That might also explain why there is a minimum of 24 days holiday for each employee. Besides a very detailed and regulated social security of course. “They have six weeks of federally mandated vacation, free university tuition, nursing care, and childcare” is Geoghegan’s outline for this part. But he isn’t quite right on this. The federally mandated vacation is only five weeks. And we don’t have the free university tuition any more. But compared with the college expenses in America the tuition in Germany is definitely very inexpensive. So it still remains the question how Germany became such a great place to work. “The Allies did it” is Geoghegan’s answer for this. And he is as wrong as he possibly could be. The entire German social security system relates back to the efforts of Otto von Bismarck in the middle of the 19th century. No worries Mr. Geoghegan, I know about the concentration thing. There is no reason to blame you. I’m the teacher, you are the scholar. ‘Cause you’ve asked for it. And I promise, I’ll be very thoughtful with your concerns. Yes I am.
If you are intrested to read the entire Interview with Thomas Geoghegan, please stop by here.
You want to be somewhere close to the hatch of heaven? But you are scared of going skydiving and you don’t have the money for booking a seat at one of Richard Branson’s space shuttles? Ok, the only possibility to solve your desire then is probably waiting for you in the middle of Fun City. And I swear, it’s certainly that exciting as skydiving and regrettably only slightly less expensive as a space shuttle ticket. But it’s breathtaking though.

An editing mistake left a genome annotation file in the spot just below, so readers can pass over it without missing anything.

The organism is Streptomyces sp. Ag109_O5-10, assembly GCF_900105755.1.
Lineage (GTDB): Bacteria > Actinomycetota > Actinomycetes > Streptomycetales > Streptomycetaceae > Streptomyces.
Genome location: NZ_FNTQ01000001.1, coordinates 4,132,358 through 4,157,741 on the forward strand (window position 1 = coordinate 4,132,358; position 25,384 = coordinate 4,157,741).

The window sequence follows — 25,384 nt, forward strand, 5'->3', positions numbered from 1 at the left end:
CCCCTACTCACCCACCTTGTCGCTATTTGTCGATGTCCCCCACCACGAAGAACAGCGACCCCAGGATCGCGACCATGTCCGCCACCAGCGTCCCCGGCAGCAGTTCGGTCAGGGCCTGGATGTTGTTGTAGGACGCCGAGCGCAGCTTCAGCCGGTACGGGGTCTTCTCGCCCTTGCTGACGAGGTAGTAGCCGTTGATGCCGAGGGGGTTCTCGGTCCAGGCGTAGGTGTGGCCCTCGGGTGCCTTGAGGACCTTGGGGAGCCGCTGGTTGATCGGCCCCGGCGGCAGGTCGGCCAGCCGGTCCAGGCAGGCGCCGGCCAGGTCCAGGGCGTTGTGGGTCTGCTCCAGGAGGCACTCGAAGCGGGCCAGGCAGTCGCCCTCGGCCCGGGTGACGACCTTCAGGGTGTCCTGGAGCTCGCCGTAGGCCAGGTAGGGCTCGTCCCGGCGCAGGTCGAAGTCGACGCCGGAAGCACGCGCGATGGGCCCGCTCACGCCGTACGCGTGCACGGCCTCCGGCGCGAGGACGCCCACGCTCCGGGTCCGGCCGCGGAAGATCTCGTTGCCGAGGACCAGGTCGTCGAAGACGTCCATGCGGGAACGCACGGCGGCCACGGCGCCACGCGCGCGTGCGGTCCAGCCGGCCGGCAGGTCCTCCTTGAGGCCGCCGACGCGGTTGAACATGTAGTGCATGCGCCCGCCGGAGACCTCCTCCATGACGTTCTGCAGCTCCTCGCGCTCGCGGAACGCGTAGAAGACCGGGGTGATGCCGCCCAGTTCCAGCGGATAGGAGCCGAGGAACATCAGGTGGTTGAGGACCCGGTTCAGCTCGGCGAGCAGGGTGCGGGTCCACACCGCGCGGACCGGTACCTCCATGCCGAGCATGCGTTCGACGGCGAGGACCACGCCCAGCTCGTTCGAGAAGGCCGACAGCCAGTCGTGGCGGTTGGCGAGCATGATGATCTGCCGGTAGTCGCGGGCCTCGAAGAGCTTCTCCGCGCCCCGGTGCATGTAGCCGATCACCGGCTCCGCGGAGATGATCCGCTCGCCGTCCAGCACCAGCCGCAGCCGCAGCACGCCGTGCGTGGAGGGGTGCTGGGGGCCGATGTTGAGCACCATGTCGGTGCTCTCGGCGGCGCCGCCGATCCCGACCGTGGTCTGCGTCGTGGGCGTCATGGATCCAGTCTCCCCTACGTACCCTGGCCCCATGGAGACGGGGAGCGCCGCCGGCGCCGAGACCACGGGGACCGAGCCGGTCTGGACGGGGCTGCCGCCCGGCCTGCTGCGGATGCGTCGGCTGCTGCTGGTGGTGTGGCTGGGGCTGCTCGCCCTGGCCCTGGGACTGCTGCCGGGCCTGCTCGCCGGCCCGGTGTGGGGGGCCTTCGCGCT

We are talking about the visit of one of the roof top bars in Manhattan. It’s sometimes a little annoying to get a place there, because it’s sort of an offbeat location and the bouncers are often very snobby. But there are also places where you get a seat very easily. And the view is truly worth the trouble. I experienced the 230 Fifth Ave so far, which got also a reasonable review in an article from the New York Times. It’s kind of funny that the author of the article had the same experience with the security guys. It’s at least good to know that it isn’t only a problem foreigners have to face there.